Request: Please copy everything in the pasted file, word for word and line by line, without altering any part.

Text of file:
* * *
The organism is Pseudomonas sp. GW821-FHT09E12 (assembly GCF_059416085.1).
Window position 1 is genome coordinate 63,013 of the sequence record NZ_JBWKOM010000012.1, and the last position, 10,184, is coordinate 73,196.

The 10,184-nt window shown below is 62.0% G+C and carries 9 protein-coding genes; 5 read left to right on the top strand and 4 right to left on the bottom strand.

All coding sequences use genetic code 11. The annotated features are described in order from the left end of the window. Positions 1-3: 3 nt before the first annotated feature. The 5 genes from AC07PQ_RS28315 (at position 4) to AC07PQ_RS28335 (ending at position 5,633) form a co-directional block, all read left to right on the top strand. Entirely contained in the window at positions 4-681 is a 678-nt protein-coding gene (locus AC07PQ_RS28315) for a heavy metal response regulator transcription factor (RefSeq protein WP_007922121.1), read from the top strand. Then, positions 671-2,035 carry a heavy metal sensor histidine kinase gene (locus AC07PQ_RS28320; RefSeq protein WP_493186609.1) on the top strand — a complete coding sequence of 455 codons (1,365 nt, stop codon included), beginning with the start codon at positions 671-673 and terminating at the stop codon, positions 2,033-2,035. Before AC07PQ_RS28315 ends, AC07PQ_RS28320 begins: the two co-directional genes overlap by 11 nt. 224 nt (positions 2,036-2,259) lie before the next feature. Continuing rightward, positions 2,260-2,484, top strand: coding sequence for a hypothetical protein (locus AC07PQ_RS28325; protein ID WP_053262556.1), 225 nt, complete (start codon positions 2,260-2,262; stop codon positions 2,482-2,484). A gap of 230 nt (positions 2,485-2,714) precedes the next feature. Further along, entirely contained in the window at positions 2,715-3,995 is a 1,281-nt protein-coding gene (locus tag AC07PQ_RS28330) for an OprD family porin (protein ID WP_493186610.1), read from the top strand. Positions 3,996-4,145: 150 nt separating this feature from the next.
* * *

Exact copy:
The organism is Pseudomonas sp. GW821-FHT09E12 (assembly GCF_059416085.1).
Window position 1 is genome coordinate 63,013 of the sequence record NZ_JBWKOM010000012.1, and the last position, 10,184, is coordinate 73,196.

The 10,184-nt window shown below is 62.0% G+C and carries 9 protein-coding genes; 5 read left to right on the top strand and 4 right to left on the bottom strand.

All coding sequences use genetic code 11. The annotated features are described in order from the left end of the window. Positions 1-3: 3 nt before the first annotated feature. The 5 genes from AC07PQ_RS28315 (at position 4) to AC07PQ_RS28335 (ending at position 5,633) form a co-directional block, all read left to right on the top strand. Entirely contained in the window at positions 4-681 is a 678-nt protein-coding gene (locus AC07PQ_RS28315) for a heavy metal response regulator transcription factor (RefSeq protein WP_007922121.1), read from the top strand. Then, positions 671-2,035 carry a heavy metal sensor histidine kinase gene (locus AC07PQ_RS28320; RefSeq protein WP_493186609.1) on the top strand — a complete coding sequence of 455 codons (1,365 nt, stop codon included), beginning with the start codon at positions 671-673 and terminating at the stop codon, positions 2,033-2,035. Before AC07PQ_RS28315 ends, AC07PQ_RS28320 begins: the two co-directional genes overlap by 11 nt. 224 nt (positions 2,036-2,259) lie before the next feature. Continuing rightward, positions 2,260-2,484, top strand: coding sequence for a hypothetical protein (locus AC07PQ_RS28325; protein ID WP_053262556.1), 225 nt, complete (start codon positions 2,260-2,262; stop codon positions 2,482-2,484). A gap of 230 nt (positions 2,485-2,714) precedes the next feature. Further along, entirely contained in the window at positions 2,715-3,995 is a 1,281-nt protein-coding gene (locus tag AC07PQ_RS28330) for an OprD family porin (protein ID WP_493186610.1), read from the top strand. Positions 3,996-4,145: 150 nt separating this feature from the next.